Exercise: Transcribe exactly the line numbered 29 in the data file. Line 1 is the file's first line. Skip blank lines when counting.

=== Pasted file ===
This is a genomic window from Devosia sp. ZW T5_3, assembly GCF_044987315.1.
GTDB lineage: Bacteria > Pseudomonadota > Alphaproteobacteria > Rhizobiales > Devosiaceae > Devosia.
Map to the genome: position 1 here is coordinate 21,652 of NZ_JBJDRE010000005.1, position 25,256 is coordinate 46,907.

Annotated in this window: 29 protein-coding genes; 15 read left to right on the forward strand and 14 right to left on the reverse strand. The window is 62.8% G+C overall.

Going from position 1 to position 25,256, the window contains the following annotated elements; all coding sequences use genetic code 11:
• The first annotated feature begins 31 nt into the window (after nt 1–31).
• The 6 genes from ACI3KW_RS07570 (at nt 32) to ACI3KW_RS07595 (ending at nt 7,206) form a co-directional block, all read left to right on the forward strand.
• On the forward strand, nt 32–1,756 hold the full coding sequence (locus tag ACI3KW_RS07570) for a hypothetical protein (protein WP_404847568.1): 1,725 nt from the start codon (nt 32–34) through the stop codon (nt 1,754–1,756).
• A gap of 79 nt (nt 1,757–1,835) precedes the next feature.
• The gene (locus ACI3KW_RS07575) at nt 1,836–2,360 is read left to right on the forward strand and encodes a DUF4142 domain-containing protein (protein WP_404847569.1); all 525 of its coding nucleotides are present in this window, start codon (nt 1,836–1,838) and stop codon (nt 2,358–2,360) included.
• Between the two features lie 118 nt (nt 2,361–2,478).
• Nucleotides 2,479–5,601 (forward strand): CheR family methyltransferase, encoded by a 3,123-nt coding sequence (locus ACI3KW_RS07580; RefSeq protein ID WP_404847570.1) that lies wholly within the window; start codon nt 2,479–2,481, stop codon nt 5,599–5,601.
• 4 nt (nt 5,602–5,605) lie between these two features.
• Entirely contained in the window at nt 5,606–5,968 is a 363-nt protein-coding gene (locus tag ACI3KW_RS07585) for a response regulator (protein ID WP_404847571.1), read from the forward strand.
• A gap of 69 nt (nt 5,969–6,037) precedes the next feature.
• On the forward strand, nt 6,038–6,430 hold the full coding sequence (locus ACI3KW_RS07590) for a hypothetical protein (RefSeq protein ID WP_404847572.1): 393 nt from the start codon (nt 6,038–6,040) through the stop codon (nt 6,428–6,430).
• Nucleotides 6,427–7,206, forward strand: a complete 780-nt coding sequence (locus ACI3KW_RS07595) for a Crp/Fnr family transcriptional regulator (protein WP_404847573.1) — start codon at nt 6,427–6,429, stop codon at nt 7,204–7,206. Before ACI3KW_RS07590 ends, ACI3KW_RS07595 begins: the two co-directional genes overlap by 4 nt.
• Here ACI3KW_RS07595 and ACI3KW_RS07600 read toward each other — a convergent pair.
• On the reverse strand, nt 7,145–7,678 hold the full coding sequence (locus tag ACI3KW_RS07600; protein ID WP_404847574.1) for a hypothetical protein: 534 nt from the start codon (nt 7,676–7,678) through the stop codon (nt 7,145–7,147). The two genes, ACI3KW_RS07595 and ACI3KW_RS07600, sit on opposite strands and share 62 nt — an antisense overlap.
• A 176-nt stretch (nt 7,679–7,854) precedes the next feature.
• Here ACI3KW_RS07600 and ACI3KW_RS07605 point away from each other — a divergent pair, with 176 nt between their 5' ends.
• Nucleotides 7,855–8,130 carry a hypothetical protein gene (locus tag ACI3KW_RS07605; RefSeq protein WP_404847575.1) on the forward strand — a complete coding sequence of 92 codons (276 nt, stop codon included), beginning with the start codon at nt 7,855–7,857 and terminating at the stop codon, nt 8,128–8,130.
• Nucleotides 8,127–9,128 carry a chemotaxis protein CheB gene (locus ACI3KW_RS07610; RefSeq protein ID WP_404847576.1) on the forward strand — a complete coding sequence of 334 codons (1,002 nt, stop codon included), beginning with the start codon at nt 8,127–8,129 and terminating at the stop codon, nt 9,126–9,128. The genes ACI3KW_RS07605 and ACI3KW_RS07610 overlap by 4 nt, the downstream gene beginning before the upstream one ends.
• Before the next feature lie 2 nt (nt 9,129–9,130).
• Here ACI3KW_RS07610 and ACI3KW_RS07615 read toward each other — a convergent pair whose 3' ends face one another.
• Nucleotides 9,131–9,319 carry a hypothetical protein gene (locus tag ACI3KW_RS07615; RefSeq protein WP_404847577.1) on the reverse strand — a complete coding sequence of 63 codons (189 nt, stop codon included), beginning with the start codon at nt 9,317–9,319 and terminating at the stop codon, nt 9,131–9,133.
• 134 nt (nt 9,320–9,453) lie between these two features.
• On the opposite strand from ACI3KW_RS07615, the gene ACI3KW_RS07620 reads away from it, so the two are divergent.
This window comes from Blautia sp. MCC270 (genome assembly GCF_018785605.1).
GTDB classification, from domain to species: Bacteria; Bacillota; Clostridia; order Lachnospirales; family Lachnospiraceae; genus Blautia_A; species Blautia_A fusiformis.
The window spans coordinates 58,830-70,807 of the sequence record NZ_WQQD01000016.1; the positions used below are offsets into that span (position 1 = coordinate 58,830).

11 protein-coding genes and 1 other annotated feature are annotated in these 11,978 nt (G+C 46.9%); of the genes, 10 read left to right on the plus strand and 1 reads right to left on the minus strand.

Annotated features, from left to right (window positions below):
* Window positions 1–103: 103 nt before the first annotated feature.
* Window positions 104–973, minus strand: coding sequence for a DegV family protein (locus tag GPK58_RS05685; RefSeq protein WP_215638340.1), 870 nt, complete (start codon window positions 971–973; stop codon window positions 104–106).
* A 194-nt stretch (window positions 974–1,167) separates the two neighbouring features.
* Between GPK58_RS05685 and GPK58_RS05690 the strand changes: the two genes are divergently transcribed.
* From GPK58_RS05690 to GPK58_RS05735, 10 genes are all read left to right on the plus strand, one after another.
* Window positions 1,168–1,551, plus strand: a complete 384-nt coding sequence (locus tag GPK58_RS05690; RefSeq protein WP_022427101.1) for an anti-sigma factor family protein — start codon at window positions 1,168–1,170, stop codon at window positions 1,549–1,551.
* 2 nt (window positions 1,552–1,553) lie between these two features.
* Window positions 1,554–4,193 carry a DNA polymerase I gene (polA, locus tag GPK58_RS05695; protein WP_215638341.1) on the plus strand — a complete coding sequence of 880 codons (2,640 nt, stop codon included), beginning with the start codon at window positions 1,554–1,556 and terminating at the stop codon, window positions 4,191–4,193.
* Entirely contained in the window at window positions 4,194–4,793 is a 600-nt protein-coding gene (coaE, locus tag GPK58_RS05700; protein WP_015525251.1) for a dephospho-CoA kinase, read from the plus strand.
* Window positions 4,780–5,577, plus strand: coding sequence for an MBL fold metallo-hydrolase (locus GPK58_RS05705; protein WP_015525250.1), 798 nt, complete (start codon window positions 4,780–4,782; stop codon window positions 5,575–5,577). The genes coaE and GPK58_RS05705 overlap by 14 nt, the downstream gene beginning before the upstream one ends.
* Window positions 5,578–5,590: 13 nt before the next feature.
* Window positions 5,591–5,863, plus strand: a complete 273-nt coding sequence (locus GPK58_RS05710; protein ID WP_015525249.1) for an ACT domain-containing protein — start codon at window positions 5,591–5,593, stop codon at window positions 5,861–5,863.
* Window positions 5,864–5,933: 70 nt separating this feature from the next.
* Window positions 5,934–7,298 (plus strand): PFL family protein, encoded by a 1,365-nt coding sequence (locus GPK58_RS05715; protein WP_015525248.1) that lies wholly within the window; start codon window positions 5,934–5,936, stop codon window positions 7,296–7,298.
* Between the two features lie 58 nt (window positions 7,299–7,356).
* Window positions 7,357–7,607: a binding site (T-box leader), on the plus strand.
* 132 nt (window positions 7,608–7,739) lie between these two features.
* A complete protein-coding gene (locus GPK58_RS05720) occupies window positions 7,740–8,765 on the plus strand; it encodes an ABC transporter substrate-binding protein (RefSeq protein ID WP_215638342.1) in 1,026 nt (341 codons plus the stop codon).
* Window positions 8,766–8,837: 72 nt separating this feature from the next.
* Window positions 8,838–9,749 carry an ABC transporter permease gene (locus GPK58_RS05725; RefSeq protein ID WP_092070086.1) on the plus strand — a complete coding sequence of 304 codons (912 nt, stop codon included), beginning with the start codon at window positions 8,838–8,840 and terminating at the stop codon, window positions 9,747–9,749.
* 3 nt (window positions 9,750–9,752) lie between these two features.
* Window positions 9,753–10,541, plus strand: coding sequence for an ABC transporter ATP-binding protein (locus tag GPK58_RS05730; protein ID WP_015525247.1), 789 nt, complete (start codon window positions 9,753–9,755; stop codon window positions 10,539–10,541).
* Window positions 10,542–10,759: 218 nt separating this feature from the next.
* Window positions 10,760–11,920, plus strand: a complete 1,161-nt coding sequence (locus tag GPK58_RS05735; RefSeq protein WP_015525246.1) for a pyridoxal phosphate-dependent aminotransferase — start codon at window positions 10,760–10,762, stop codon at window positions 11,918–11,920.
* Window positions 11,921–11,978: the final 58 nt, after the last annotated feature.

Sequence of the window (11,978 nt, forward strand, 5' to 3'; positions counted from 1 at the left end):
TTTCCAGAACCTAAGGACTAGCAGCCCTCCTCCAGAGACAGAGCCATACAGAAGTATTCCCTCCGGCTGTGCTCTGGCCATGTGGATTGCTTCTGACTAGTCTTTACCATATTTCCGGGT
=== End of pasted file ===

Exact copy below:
This window comes from Blautia sp. MCC270 (genome assembly GCF_018785605.1).